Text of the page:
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A Bad Deal: TransCanada Can't Change the Facts About Keystone XL

02/05/2015 08:01 pm ET | Updated Apr 07, 2015
Lucas Oleniuk via Getty Images

Someone at TransCanada must be getting nervous.

As approval of the proposed Keystone XL pipeline appears to be resting on extremely thin ice, TransCanada on Wednesday announced they would be entering the oil-by-rail business to help further their tar sands investments.

What about the pipeline? Well, in a transparent attempt to freshen up the company's tired talking points, TransCanada's CEO is using this announcement to continue to push flawed arguments on why America should forsake our national interest and allow the Keystone XL pipeline to be built. Give us the pipeline, TransCanada argues, or we'll start using trains -- but we're taking the tar sands out of the ground no matter what.

I beg to differ.

The reality is TransCanada needs to build this pipeline -- and a bunch of other pipelines to boot -- because only then will they be economically able to fully develop the tar sands. For TransCanada, the problem is simple: their product can't compete with the world oil market unless America gives them a way to move their product through our country.

Now, TransCanada doesn't exactly have the best record when it comes to telling the truth about Keystone XL, and this isn't the first time they've stretched the facts to support their bottom line.

For example, TransCanada's advertisements claim that any tar sands petroleum transported by the pipeline would stay in the United States, but TransCanada Executive Vice President Alex Pourbaix refused to actually commit to this when under oath.

TransCanada trumpeted the now commonly debunked promise that Keystone XL would create thousands of jobs for Americans. However, TransCanada's own consultant admitted this $8 billion dollar pipeline would only provide 35 permanent jobs. That's right -- 35 jobs in exchange for bearing all of the risk that a pipeline snaking across our communities would create.

Now they are threatening to ship tar sands by rail over Canada and across the United States if Keystone XL isn't approved. But we've been hearing about this for years, and if it was really that simple -- both practically and economically -- why isn't it happening already?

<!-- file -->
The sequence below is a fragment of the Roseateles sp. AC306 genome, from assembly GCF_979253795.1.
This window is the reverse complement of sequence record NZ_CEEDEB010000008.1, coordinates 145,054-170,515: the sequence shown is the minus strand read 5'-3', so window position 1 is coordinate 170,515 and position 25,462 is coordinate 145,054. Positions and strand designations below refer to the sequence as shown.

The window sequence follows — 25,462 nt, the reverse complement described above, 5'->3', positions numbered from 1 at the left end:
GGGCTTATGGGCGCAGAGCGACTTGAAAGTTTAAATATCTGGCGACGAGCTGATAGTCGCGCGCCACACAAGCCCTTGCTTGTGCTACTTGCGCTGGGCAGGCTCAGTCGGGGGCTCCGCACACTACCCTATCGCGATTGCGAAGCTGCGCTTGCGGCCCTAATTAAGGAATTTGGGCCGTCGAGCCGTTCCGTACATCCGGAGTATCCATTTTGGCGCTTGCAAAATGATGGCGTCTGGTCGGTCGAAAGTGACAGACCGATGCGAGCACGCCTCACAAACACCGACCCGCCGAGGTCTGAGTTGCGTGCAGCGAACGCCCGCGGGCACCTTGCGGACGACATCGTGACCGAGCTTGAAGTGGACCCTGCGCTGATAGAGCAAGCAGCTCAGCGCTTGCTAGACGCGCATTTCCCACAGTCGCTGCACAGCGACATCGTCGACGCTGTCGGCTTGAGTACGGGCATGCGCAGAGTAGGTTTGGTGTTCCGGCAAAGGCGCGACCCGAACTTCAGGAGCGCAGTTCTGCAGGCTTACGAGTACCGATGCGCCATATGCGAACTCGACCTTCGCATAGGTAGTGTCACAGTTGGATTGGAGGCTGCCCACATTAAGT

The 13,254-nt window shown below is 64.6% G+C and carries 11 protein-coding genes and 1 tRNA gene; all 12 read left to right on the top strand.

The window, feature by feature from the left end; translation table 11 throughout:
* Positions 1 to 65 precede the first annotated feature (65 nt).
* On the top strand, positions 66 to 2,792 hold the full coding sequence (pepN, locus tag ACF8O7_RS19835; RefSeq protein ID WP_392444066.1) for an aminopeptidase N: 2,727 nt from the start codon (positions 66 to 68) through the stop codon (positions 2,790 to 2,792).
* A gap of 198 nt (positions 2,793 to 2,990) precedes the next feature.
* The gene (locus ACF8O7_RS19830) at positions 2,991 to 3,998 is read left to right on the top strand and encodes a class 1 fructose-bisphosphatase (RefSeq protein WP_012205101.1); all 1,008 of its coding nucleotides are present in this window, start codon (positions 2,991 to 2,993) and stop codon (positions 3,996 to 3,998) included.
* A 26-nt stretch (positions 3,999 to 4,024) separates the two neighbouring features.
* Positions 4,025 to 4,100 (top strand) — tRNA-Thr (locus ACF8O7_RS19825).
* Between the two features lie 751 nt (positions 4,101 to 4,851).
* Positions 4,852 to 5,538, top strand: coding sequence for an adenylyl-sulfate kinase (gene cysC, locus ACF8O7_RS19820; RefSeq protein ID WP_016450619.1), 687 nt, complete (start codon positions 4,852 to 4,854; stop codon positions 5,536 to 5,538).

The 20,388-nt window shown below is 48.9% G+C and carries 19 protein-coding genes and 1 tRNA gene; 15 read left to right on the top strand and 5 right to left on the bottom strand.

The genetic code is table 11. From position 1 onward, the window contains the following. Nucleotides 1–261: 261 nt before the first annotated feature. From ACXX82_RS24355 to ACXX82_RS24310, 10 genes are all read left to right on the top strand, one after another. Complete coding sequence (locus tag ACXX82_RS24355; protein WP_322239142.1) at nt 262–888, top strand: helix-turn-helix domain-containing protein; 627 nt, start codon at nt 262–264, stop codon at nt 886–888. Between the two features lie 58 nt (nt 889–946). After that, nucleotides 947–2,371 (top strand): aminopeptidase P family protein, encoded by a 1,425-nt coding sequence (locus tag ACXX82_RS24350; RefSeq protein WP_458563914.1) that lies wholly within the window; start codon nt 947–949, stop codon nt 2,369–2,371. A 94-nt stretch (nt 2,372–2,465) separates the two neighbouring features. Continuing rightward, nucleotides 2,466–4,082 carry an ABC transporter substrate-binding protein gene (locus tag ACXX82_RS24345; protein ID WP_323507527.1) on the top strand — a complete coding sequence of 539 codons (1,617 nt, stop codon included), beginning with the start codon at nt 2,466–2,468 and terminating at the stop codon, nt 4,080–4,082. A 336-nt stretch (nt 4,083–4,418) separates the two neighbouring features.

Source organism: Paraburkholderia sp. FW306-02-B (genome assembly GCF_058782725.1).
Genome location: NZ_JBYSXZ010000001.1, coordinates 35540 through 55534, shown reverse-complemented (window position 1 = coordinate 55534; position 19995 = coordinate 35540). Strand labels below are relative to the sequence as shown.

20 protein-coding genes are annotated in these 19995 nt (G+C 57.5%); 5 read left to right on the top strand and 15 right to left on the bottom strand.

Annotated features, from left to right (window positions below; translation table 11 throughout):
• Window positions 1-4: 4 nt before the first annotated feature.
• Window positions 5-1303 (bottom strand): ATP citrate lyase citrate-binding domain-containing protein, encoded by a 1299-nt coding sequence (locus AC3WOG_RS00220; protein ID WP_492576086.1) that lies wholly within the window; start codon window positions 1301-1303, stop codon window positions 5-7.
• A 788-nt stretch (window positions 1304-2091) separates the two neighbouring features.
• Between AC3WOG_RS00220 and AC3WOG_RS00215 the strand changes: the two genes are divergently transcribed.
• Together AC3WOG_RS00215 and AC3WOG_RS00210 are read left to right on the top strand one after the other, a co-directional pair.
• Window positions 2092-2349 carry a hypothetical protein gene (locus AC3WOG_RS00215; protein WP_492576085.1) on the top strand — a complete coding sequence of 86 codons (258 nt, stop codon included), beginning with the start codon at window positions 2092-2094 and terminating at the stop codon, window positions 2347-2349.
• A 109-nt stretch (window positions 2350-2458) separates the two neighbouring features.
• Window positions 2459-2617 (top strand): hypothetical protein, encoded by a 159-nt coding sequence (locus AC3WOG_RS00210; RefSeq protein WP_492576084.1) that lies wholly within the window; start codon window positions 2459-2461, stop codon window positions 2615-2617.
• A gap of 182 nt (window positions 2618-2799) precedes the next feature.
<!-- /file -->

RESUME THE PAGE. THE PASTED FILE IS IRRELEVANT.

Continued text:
The quick answer is economics. It doesn't make financial sense for TransCanada to transport oil to the Gulf of Mexico by rail. The longer answer is a bit more nuanced: it's not only too expensive, but additional capacity would have to be created. Existing railway terminals need to be expanded, expensive expansion of double tracks would likely be required, new terminals need permits, and right of way negotiations and financing arrangements all take time (and would likely create as much political opposition as Keystone XL itself).

The grim facts are starting to catch up to TransCanada, and there isn't much they are going to be able to do.

While the new Republican-controlled Congress is fast-tracking legislation that forces approval of the Keystone XL pipeline, President Obama has -- correctly, I might add -- promised to veto any attempt to force approval of the project.

It has been made abundantly clear by the U.S. Environmental Protection Agency that building the Keystone XL pipeline would significantly worsen carbon pollution -- failing the President's climate test.

Now is not the time for tired talking points and further misinformation. TransCanada can continue to make its empty promises and false arguments, but the facts remain the same: Keystone XL is a bad deal for America.

Instead of catering to their fossil fuel donors, our elected leaders in Congress should be focusing on the job-creating, clean energy policies that will create hundreds of thousands of jobs, strengthen our economy, and address climate change once and for all.

The next generation is counting on us to make the right decisions. Keystone XL is not one of them.